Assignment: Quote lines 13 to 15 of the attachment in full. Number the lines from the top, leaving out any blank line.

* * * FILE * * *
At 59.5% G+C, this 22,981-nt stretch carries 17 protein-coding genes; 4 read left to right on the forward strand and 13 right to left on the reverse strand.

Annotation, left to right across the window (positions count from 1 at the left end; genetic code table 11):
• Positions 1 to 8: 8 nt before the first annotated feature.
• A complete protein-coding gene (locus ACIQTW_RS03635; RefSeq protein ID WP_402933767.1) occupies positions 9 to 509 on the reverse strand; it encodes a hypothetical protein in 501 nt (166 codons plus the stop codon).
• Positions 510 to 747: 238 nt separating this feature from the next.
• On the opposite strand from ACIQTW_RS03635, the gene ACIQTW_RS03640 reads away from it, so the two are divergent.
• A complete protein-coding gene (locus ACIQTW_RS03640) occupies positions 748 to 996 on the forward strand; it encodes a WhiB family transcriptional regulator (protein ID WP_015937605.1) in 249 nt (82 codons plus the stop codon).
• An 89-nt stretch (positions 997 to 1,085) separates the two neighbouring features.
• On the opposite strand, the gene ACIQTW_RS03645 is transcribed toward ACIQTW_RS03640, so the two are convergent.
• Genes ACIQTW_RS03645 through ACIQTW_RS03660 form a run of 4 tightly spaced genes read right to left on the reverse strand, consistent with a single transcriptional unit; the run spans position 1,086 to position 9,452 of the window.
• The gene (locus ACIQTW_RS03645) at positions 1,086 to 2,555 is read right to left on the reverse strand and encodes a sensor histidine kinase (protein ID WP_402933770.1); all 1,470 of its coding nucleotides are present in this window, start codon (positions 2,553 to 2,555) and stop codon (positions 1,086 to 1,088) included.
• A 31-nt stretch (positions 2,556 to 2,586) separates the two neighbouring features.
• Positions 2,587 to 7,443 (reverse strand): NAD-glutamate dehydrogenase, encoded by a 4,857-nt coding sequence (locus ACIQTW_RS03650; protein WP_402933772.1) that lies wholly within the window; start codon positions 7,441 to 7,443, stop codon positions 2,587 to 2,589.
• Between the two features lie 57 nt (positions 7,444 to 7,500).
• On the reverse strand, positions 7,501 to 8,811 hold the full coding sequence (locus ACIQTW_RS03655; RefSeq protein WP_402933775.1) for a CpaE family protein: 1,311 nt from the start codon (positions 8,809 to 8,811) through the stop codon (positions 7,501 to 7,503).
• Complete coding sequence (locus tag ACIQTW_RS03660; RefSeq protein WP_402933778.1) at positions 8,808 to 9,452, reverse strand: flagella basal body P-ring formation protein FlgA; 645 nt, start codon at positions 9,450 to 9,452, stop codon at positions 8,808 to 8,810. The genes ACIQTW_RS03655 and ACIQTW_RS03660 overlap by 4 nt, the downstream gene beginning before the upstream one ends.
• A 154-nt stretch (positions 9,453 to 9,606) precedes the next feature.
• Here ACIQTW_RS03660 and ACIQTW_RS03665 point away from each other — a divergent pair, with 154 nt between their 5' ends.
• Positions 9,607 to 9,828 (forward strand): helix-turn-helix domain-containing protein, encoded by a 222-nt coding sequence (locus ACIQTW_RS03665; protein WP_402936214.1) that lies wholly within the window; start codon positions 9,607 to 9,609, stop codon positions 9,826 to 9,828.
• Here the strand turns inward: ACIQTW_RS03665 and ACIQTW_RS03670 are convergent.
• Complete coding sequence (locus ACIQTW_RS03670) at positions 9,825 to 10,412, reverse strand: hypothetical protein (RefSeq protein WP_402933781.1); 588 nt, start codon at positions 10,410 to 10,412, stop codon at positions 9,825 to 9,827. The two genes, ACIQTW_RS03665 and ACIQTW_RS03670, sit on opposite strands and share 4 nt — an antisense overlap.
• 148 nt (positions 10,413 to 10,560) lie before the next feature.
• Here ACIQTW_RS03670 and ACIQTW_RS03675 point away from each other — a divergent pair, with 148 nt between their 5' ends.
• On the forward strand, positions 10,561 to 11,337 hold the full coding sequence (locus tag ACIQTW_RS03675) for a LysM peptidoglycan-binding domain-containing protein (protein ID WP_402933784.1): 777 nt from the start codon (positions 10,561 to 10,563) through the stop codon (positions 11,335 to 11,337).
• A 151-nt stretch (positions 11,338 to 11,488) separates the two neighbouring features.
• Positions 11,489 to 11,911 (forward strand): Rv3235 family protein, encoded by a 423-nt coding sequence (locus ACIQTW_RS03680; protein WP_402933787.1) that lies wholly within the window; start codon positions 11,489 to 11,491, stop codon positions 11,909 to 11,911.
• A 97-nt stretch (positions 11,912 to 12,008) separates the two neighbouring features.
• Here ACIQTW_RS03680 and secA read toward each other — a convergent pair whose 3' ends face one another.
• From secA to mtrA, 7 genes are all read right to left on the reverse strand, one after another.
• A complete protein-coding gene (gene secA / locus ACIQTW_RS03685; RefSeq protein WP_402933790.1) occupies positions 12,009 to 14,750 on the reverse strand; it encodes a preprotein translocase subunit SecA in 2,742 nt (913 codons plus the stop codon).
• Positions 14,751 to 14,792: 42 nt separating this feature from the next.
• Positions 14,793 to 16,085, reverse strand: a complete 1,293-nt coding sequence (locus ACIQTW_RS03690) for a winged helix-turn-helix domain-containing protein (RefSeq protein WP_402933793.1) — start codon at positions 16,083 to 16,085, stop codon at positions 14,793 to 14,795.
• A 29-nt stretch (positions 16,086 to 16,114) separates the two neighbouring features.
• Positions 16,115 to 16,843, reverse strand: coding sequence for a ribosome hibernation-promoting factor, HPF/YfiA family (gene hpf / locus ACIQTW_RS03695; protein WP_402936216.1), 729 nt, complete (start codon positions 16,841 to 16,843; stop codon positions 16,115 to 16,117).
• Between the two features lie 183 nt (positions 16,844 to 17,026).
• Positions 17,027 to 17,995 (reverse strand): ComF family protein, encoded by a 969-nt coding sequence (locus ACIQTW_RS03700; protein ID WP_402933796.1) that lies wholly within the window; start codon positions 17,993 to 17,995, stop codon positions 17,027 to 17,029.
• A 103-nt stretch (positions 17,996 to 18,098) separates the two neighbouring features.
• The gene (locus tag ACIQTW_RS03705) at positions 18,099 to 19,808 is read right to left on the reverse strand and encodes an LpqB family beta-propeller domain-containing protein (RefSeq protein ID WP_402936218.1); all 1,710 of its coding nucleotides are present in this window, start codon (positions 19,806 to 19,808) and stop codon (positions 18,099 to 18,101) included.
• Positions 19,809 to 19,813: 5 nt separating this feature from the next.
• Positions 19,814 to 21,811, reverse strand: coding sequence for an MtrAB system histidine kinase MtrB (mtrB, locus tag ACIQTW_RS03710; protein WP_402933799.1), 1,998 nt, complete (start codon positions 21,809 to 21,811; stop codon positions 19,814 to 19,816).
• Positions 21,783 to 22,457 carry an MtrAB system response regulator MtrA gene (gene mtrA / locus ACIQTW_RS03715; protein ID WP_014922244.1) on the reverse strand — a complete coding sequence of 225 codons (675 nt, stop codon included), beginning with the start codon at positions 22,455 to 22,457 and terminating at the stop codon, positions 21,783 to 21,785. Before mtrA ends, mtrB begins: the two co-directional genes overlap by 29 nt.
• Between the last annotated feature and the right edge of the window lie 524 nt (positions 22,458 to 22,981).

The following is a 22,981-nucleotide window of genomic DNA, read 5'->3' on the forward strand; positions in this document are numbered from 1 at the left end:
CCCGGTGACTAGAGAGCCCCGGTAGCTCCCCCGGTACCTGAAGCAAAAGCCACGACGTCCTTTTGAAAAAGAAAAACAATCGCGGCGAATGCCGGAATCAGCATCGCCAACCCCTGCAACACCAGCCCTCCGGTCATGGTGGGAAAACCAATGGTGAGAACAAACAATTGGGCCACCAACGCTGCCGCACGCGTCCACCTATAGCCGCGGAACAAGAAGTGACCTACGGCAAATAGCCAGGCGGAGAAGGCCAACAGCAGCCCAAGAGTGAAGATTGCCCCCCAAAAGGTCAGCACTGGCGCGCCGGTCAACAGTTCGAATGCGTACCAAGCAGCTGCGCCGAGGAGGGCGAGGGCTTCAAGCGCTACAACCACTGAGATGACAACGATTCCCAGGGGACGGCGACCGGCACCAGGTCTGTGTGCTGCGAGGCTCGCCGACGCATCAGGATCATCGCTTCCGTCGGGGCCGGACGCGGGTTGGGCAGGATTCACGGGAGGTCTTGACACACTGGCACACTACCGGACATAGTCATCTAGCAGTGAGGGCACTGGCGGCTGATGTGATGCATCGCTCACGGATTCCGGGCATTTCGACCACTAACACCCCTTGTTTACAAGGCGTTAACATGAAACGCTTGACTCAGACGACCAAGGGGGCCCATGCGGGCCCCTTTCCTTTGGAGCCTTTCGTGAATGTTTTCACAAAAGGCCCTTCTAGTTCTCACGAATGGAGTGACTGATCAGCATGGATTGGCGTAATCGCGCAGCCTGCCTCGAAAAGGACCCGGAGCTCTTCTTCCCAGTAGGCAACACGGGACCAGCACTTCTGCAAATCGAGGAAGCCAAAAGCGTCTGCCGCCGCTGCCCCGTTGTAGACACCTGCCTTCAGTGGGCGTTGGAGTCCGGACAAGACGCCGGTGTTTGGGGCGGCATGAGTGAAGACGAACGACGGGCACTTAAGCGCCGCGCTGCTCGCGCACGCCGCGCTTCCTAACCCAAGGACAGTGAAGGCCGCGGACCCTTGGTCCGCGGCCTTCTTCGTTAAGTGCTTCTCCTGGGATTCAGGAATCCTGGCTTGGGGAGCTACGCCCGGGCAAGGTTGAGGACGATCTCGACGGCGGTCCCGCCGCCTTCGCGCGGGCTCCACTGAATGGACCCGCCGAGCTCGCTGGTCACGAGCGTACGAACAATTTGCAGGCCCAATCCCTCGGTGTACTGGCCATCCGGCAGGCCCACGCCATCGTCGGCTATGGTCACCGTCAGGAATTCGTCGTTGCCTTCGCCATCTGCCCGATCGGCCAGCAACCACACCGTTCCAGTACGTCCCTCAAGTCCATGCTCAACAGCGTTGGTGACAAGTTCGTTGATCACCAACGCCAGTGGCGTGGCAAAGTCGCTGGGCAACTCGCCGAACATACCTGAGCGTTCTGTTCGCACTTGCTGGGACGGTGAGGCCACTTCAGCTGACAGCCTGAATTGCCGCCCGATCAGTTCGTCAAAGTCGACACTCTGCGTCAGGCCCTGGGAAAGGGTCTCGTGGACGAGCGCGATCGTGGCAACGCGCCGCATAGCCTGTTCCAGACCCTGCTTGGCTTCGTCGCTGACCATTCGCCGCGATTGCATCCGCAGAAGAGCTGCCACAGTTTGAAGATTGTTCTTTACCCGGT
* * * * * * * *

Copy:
• Positions 2,587 to 7,443 (reverse strand): NAD-glutamate dehydrogenase, encoded by a 4,857-nt coding sequence (locus ACIQTW_RS03650; protein WP_402933772.1) that lies wholly within the window; start codon positions 7,441 to 7,443, stop codon positions 2,587 to 2,589.
• Between the two features lie 57 nt (positions 7,444 to 7,500).
• On the reverse strand, positions 7,501 to 8,811 hold the full coding sequence (locus ACIQTW_RS03655; RefSeq protein WP_402933775.1) for a CpaE family protein: 1,311 nt from the start codon (positions 8,809 to 8,811) through the stop codon (positions 7,501 to 7,503).